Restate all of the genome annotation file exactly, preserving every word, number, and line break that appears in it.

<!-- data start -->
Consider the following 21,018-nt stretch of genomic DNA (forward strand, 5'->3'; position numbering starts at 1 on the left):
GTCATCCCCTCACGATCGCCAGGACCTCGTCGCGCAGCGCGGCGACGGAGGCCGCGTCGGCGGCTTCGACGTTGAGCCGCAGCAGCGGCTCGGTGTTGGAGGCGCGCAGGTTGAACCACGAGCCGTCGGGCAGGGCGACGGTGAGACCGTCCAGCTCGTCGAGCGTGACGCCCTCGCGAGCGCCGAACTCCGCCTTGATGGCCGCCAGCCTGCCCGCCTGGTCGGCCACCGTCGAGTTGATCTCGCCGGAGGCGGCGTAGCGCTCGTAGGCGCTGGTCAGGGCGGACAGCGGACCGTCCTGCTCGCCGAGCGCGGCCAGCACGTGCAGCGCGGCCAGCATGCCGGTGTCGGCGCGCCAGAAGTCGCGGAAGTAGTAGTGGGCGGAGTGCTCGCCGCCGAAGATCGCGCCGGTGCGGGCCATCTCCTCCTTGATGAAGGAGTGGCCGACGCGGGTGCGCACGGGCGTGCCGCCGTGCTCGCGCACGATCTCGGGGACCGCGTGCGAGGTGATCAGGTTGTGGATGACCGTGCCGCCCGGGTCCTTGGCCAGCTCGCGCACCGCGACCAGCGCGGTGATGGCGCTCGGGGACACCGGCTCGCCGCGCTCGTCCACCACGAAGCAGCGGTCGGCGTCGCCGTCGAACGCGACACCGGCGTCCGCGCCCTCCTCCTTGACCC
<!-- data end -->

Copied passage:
Consider the following 21,018-nt stretch of genomic DNA (forward strand, 5'->3'; position numbering starts at 1 on the left):
GTCATCCCCTCACGATCGCCAGGACCTCGTCGCGCAGCGCGGCGACGGAGGCCGCGTCGGCGGCTTCGACGTTGAGCCGCAGCAGCGGCTCGGTGTTGGAGGCGCGCAGGTTGAACCACGAGCCGTCGGGCAGGGCGACGGTGAGACCGTCCAGCTCGTCGAGCGTGACGCCCTCGCGAGCGCCGAACTCCGCCTTGATGGCCGCCAGCCTGCCCGCCTGGTCGGCCACCGTCGAGTTGATCTCGCCGGAGGCGGCGTAGCGCTCGTAGGCGCTGGTCAGGGCGGACAGCGGACCGTCCTGCTCGCCGAGCGCGGCCAGCACGTGCAGCGCGGCCAGCATGCCGGTGTCGGCGCGCCAGAAGTCGCGGAAGTAGTAGTGGGCGGAGTGCTCGCCGCCGAAGATCGCGCCGGTGCGGGCCATCTCCTCCTTGATGAAGGAGTGGCCGACGCGGGTGCGCACGGGCGTGCCGCCGTGCTCGCGCACGATCTCGGGGACCGCGTGCGAGGTGATCAGGTTGTGGATGACCGTGCCGCCCGGGTCCTTGGCCAGCTCGCGCACCGCGACCAGCGCGGTGATGGCGCTCGGGGACACCGGCTCGCCGCGCTCGTCCACCACGAAGCAGCGGTCGGCGTCGCCGTCGAACGCGACACCGGCGTCCGCGCCCTCCTCCTTGACCC